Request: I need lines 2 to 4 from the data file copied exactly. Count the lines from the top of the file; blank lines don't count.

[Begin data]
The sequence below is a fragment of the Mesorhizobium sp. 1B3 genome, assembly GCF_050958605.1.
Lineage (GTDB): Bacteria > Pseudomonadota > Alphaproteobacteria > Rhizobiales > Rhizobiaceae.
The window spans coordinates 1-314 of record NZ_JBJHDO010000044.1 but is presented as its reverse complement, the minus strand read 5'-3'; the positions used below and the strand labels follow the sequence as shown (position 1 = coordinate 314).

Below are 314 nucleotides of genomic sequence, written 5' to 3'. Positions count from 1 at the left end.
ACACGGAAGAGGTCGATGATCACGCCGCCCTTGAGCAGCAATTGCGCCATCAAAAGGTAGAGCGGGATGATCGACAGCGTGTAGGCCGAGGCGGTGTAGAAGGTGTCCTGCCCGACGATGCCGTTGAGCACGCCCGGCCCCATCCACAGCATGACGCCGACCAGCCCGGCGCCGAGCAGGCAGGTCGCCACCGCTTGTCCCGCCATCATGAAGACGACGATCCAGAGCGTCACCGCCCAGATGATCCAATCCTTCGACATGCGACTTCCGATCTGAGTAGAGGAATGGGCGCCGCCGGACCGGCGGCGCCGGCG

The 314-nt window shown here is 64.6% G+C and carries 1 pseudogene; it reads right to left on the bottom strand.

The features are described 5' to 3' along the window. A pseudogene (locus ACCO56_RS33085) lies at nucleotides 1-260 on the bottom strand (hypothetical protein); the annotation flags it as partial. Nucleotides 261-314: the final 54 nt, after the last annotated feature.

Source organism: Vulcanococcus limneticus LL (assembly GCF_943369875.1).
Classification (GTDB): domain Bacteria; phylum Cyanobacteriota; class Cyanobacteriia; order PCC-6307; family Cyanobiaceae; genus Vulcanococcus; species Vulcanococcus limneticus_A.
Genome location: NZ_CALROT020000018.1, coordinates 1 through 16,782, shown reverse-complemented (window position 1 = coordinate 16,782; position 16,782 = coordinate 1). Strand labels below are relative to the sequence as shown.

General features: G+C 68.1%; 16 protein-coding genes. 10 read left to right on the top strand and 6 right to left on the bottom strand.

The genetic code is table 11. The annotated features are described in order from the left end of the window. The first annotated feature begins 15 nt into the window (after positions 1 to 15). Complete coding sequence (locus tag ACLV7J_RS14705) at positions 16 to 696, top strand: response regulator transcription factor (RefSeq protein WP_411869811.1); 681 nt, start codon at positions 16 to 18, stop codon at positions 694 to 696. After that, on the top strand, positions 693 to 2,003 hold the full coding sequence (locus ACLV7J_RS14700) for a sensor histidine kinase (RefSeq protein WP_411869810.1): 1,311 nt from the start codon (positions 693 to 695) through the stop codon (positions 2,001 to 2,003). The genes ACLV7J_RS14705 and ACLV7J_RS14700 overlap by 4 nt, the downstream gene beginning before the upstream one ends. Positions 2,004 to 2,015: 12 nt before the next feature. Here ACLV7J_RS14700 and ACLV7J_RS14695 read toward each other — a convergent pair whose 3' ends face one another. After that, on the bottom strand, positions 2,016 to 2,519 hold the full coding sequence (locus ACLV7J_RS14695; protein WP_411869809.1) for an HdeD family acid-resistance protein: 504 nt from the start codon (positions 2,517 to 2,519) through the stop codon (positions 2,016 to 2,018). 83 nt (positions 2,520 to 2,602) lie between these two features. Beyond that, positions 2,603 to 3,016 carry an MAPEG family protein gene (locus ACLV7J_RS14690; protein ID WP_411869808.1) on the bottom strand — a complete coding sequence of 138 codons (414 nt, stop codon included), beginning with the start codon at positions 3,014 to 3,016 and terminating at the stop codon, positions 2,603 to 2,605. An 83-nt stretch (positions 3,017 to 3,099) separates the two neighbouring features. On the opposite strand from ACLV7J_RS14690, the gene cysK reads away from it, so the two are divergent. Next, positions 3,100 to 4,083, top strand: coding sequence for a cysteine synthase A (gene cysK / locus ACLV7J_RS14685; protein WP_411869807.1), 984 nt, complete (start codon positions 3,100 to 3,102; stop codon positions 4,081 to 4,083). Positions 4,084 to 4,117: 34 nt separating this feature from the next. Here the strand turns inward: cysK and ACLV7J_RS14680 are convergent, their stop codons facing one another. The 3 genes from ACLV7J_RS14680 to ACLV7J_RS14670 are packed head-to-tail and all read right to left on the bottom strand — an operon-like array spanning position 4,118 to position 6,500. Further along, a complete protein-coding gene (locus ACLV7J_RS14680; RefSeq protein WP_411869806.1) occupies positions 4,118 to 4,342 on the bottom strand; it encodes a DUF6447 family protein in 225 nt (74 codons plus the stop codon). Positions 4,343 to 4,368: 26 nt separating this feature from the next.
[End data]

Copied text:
Lineage (GTDB): Bacteria > Pseudomonadota > Alphaproteobacteria > Rhizobiales > Rhizobiaceae.
The window spans coordinates 1-314 of record NZ_JBJHDO010000044.1 but is presented as its reverse complement, the minus strand read 5'-3'; the positions used below and the strand labels follow the sequence as shown (position 1 = coordinate 314).

Below are 314 nucleotides of genomic sequence, written 5' to 3'. Positions count from 1 at the left end.